Nigerian government forces in the northeastern state of Borno have rescued a total of 1,880 hostages from the den of terror group Boko Haram, the army authorities said.
The hostages, all women and children, were freed in recent military operations inside the Sambisa Forest, known as the largest training camp of Boko Haram in the country’s northeast region.
In a statement reaching Xinhua on Thursday, Lucky Irabor, the combatant commander in Borno State, said the troops also arrested about 504 Boko Haram terrorists, among whom 19 of them willingly surrendered.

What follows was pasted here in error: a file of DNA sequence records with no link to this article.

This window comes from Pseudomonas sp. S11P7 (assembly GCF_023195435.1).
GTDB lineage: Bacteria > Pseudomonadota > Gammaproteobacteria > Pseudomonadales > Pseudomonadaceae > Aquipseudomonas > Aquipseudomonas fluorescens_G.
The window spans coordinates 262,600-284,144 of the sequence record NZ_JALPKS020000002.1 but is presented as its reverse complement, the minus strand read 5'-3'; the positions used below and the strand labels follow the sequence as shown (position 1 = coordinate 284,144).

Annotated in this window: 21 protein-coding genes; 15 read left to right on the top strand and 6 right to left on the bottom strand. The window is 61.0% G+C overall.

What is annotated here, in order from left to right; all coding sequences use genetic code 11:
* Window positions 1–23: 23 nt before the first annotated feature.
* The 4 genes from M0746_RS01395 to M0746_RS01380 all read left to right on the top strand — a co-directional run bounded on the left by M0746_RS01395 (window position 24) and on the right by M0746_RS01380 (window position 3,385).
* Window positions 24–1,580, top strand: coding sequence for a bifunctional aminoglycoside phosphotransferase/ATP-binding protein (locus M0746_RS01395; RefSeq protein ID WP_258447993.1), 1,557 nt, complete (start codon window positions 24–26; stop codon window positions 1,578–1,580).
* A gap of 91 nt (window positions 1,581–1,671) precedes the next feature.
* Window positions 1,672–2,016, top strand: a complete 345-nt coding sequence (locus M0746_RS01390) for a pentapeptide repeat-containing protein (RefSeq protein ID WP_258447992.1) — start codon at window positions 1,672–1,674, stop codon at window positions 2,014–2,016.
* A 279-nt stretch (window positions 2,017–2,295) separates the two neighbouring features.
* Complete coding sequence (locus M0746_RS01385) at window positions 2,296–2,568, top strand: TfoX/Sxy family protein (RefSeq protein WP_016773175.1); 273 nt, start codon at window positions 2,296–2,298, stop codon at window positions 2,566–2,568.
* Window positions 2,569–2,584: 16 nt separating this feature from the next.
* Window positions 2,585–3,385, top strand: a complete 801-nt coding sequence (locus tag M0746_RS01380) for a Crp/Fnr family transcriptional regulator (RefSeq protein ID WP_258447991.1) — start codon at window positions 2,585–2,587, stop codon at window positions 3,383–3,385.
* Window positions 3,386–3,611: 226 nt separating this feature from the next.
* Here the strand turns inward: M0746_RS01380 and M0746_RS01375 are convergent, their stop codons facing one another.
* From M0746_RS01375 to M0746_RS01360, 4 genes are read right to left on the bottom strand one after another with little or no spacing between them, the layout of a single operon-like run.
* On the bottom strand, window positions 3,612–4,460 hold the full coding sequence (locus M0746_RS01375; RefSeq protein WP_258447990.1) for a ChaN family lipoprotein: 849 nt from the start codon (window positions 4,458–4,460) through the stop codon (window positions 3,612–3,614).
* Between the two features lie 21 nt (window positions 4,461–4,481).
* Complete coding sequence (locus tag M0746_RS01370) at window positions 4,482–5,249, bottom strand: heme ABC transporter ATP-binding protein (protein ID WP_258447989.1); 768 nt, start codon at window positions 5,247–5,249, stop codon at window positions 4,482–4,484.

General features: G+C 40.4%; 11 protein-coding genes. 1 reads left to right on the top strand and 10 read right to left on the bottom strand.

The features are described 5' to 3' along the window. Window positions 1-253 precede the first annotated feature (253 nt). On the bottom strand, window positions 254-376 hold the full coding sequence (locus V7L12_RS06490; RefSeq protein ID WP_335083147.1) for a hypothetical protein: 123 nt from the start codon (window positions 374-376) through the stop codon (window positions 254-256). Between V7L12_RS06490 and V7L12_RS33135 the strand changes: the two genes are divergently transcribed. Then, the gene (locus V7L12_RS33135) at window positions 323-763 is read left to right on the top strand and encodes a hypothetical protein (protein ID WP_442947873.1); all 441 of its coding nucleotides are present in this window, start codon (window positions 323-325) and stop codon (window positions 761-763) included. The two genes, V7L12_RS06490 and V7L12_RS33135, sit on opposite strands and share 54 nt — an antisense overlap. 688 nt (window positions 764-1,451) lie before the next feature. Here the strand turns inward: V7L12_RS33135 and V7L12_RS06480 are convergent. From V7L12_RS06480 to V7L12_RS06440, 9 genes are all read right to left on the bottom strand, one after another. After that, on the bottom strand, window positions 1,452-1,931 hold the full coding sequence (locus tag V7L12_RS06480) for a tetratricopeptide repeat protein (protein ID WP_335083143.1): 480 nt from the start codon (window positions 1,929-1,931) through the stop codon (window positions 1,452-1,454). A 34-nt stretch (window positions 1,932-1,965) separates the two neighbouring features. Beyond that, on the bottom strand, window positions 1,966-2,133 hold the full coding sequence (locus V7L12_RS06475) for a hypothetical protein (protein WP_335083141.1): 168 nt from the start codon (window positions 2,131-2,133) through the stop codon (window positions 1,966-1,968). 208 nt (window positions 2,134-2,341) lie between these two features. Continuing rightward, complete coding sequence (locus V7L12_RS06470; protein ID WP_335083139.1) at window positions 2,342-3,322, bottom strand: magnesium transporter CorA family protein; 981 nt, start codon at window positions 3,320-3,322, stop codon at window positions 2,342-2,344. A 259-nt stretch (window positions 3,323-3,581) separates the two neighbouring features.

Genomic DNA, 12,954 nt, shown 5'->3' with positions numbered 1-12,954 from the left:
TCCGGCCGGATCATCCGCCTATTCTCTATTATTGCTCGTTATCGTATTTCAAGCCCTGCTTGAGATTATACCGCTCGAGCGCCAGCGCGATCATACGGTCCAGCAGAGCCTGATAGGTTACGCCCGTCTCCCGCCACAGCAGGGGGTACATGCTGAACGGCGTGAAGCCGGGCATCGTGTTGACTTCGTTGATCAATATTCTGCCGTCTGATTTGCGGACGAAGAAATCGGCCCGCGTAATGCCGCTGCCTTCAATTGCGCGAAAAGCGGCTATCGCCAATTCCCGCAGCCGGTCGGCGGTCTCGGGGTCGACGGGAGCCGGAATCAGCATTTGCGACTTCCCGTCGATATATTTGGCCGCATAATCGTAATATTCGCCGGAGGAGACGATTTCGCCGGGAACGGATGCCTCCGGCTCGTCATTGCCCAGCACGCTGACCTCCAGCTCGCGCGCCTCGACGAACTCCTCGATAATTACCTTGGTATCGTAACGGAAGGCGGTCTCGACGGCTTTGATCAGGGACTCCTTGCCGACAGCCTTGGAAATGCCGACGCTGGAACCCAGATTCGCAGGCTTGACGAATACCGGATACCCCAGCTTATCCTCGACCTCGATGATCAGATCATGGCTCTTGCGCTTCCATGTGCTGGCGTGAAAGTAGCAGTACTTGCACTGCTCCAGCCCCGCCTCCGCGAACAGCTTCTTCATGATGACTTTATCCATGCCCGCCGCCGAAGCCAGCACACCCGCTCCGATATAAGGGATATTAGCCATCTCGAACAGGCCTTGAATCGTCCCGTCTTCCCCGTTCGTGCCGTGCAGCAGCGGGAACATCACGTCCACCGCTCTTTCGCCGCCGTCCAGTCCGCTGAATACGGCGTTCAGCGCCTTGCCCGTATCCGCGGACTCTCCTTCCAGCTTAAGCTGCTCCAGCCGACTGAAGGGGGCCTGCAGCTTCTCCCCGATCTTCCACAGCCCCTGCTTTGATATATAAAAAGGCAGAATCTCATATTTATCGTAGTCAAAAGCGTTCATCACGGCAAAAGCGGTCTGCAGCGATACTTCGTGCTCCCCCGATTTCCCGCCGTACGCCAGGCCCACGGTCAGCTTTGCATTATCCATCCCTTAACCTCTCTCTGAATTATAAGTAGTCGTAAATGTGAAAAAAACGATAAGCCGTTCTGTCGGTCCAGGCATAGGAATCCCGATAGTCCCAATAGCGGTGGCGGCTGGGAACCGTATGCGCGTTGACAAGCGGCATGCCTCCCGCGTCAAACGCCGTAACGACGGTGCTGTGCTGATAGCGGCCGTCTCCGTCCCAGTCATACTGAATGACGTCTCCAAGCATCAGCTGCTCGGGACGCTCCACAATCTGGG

Irabor said troops had made a remarkable progress in the fight against Boko Haram, having intensified efforts to mop up all the areas in Sambisa Forest.
On Nov. 23, a total of 800 hostages in Boko Haram’s custody were also freed in the ongoing anti-terrorism operations by the Nigerian troops.
Meanwhile, the army authorities have commenced construction of road network leading to the Sambisa Forest to ease troops’ operations in mopping up Boko Haram fighters in their den.
Construction of the roads, according to Irabor, will assist fighting troops in their effort to rout the Boko Haram terrorists from their hideouts.
Nigeria’s northeast region has been a stronghold of the extremist group Boko Haram.